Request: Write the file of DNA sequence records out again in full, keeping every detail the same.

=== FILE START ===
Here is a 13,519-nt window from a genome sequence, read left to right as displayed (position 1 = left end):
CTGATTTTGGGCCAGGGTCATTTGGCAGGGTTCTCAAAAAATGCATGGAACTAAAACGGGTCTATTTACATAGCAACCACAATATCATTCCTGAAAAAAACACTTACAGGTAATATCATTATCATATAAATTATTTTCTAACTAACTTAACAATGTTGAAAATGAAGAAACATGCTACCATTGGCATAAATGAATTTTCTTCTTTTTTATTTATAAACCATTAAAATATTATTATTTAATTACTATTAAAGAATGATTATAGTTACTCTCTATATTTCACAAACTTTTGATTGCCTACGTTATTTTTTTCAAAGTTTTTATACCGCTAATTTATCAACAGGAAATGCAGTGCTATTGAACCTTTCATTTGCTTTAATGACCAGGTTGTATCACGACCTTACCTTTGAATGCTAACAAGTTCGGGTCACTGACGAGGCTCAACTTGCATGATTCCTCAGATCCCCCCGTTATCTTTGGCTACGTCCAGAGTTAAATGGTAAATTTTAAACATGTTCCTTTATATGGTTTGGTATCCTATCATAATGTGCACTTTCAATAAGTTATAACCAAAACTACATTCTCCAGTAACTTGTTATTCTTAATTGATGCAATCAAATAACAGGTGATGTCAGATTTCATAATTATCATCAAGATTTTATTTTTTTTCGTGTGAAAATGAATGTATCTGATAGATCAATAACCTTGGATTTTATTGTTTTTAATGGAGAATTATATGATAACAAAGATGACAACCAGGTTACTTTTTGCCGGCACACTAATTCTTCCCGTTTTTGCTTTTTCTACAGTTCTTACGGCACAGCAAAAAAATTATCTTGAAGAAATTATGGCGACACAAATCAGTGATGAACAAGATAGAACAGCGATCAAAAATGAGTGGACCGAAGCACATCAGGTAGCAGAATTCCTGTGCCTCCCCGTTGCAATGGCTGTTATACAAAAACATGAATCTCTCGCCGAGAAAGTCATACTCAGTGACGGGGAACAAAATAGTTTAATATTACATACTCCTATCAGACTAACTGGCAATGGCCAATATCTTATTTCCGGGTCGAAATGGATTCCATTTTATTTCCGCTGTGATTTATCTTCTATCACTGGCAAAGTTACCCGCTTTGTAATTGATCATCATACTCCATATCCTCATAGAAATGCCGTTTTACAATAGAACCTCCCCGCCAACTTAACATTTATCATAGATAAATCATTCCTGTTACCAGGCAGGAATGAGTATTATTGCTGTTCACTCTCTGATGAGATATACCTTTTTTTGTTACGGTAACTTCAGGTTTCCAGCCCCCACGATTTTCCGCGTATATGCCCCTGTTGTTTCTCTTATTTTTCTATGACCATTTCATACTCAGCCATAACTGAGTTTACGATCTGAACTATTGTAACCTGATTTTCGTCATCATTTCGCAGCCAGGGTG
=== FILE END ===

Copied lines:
Here is a 13,519-nt window from a genome sequence, read left to right as displayed (position 1 = left end):
CTGATTTTGGGCCAGGGTCATTTGGCAGGGTTCTCAAAAAATGCATGGAACTAAAACGGGTCTATTTACATAGCAACCACAATATCATTCCTGAAAAAAACACTTACAGGTAATATCATTATCATATAAATTATTTTCTAACTAACTTAACAATGTTGAAAATGAAGAAACATGCTACCATTGGCATAAATGAATTTTCTTCTTTTTTATTTATAAACCATTAAAATATTATTATTTAATTACTATTAAAGAATGATTATAGTTACTCTCTATATTTCACAAACTTTTGATTGCCTACGTTATTTTTTTCAAAGTTTTTATACCGCTAATTTATCAACAGGAAATGCAGTGCTATTGAACCTTTCATTTGCTTTAATGACCAGGTTGTATCACGACCTTACCTTTGAATGCTAACAAGTTCGGGTCACTGACGAGGCTCAACTTGCATGATTCCTCAGATCCCCCCGTTATCTTTGGCTACGTCCAGAGTTAAATGGTAAATTTTAAACATGTTCCTTTATATGGTTTGGTATCCTATCATAATGTGCACTTTCAATAAGTTATAACCAAAACTACATTCTCCAGTAACTTGTTATTCTTAATTGATGCAATCAAATAACAGGTGATGTCAGATTTCATAATTATCATCAAGATTTTATTTTTTTTCGTGTGAAAATGAATGTATCTGATAGATCAATAACCTTGGATTTTATTGTTTTTAATGGAGAATTATATGATAACAAAGATGACAACCAGGTTACTTTTTGCCGGCACACTAATTCTTCCCGTTTTTGCTTTTTCTACAGTTCTTACGGCACAGCAAAAAAATTATCTTGAAGAAATTATGGCGACACAAATCAGTGATGAACAAGATAGAACAGCGATCAAAAATGAGTGGACCGAAGCACATCAGGTAGCAGAATTCCTGTGCCTCCCCGTTGCAATGGCTGTTATACAAAAACATGAATCTCTCGCCGAGAAAGTCATACTCAGTGACGGGGAACAAAATAGTTTAATATTACATACTCCTATCAGACTAACTGGCAATGGCCAATATCTTATTTCCGGGTCGAAATGGATTCCATTTTATTTCCGCTGTGATTTATCTTCTATCACTGGCAAAGTTACCCGCTTTGTAATTGATCATCATACTCCATATCCTCATAGAAATGCCGTTTTACAATAGAACCTCCCCGCCAACTTAACATTTATCATAGATAAATCATTCCTGTTACCAGGCAGGAATGAGTATTATTGCTGTTCACTCTCTGATGAGATATACCTTTTTTTGTTACGGTAACTTCAGGTTTCCAGCCCCCACGATTTTCCGCGTATATGCCCCTGTTGTTTCTCTTATTTTTCTATGACCATTTCATACTCAGCCATAACTGAGTTTACGATCTGAACTATTGTAACCTGATTTTCGTCATCATTTCGCAGCCAGGGTG